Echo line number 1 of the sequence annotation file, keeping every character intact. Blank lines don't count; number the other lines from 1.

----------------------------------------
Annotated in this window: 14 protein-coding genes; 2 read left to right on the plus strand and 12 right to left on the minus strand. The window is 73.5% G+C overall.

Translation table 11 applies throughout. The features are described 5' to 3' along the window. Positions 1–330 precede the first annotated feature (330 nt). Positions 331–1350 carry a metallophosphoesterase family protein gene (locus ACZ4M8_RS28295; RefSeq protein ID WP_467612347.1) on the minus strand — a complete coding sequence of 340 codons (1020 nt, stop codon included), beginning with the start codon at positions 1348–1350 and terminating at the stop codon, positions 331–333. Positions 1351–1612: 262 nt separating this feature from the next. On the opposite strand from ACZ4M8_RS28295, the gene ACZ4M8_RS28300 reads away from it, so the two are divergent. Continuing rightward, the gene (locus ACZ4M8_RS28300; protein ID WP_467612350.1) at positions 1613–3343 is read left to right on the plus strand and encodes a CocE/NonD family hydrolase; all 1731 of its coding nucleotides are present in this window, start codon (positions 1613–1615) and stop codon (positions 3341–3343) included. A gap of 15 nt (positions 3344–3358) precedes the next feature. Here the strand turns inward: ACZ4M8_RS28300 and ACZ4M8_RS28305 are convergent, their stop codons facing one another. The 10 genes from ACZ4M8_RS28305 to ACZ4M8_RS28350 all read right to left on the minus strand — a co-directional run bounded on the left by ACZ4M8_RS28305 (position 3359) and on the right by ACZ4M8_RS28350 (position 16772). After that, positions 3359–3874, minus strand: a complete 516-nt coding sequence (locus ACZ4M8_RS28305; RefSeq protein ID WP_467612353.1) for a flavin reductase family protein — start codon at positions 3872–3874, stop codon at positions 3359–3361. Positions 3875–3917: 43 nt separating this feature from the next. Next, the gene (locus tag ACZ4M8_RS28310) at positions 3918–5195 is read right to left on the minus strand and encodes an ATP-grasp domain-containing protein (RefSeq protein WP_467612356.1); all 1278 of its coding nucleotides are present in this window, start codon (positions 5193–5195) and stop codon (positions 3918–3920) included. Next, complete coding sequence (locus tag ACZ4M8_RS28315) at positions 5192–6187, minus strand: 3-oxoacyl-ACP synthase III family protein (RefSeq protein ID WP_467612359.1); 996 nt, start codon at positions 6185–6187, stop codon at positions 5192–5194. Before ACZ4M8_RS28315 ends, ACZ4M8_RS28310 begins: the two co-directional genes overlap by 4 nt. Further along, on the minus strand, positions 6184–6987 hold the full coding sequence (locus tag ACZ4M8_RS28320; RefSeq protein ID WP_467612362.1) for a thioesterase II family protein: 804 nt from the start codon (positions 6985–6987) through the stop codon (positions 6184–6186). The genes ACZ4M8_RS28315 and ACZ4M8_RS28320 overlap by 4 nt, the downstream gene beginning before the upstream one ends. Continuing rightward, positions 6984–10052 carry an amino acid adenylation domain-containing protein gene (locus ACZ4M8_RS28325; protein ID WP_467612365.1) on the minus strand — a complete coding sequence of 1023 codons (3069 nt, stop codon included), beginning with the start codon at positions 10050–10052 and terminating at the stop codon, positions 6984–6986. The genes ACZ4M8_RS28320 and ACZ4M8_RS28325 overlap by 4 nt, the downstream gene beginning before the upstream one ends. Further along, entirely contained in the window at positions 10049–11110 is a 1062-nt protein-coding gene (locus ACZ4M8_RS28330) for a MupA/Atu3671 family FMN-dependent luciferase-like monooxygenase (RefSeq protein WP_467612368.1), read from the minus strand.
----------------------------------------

Annotated in this window: 14 protein-coding genes; 2 read left to right on the plus strand and 12 right to left on the minus strand. The window is 73.5% G+C overall.